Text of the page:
Sunday, January 20, 2013

A Broken Weld Repair

My wife found this iron patio chair some time ago.

It's quite an attractive piece, but it has a flaw -- a broken weld at the front left.

I don't have welding gear. I might be able to braze it, but I'm not all that practised at brazing; I'm not certain I could obtain a good outcome. That leaves me with the option of a mechanical repair method similar to one that's already been applied to this chair by someone in the past. Here's a view of that repair at the upper left of the back.

This will be a bit of a challenge. The repair pictured above would have been relatively easy to accomplish, since that  added strap was attaching to a flat piece. I need to do a similar repair, but I'll be attaching to a round piece -- that complicates things a little. Anyway, we'll see how it goes.

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First off, what's left of the broken weld on the underside of the large diameter round has to be ground away -- it will interfere with installation of a strap.

That went reasonably well.

Then it turned out that the upper part of the old weld had to go as well; it would interfere with positioning the end of the  lateral round.

Now I can begin to fabricate the attachment strap, and figure out how to go about installing it.

- - -

Here's what I've rigged for a metal forming jig.

That 's a couple of pieces of 12mm diameter steel rod[1] clamped very tightly in the vise, and very tightly clamped across/to the work by Vice-Grips. The masking tape on the work gave a me a way to mark distinct positioning lines. The material is 1/2" wide mild steel flat stock, 1/8" thick. Here's the short end after forming with the aid of Channellocks.

And here it is almost fully formed.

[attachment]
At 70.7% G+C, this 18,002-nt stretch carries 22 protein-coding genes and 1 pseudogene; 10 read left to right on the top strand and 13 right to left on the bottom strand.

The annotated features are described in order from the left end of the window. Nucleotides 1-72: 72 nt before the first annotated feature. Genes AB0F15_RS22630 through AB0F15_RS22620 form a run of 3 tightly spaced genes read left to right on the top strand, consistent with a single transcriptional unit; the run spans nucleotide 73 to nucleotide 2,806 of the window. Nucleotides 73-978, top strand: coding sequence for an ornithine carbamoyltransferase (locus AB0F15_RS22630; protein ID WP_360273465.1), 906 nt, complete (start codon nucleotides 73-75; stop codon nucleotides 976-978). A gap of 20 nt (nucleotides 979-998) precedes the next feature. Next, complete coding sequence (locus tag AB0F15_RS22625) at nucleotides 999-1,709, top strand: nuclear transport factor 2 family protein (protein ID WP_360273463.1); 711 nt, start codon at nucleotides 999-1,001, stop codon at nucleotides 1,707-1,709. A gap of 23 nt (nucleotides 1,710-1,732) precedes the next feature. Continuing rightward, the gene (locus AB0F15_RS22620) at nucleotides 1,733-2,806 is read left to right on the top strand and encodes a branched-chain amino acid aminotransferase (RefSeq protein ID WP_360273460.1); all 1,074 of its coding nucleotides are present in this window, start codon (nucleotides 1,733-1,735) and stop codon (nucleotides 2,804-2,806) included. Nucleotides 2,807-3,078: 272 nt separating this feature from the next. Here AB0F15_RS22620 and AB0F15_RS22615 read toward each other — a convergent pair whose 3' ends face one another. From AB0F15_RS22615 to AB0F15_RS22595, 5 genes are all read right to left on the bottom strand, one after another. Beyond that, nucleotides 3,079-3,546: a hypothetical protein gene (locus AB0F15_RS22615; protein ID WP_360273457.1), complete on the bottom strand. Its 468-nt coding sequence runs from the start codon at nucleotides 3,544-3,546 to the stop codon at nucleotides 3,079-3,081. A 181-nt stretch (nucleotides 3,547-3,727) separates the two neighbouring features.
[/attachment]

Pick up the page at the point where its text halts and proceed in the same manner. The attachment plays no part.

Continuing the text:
This method doesn't yield a perfect result, but with a little more persuasion from another pair of Vise-Grips while the work is still in place there, I'll get an adequate approximation of the shape I need for my repair strap. Then I can cut off the excess material and carry on with fitting the strap to the chair.

- - -

I've prepared the strap. I've drilled a 5/32" pilot hole through its upper side. Here it is clamped in place ready for the drilling to be completed.

And here it is done.

After drilling completely through 5/32" diameter, I bored the hole out to 11/64" diameter, and installed a stainless steel 8-32 screw. That will make for a more-than-adequately strong repair.

I'm not entirely done with this. I still want to refine that repair job a bit, and I need to plan out a repaint job for the entire chair. But I'm pleased that my methodology here panned out as I thought it would -- that's a sound repair that will never need attention again.

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The Finished Repair -- SATURDAY, JANUARY 26, 2013

Here it is fully completed.

I've rounded off the strap's corners, and cinched the strap as snugly as I could around the large diameter rod. I shortened the screw by 1/8" so it would fit correctly with two stainless steel flat washers added, and an acorn nut installed with blue thread-locker. The repair is now well and truly done.

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[1] My loathsome day job is as a laser and impact printer repair technician. That gives me access to an excellent supply of discarded steel rod material from parts replacements and from scrapped printers. For an amateur machinist, it's a treasure-trove of useful material.

If your workshop interests are similar to mine, you might want to make the acquaintance of a local printer repair shop -- you'll be amazed at the stuff they throw out.

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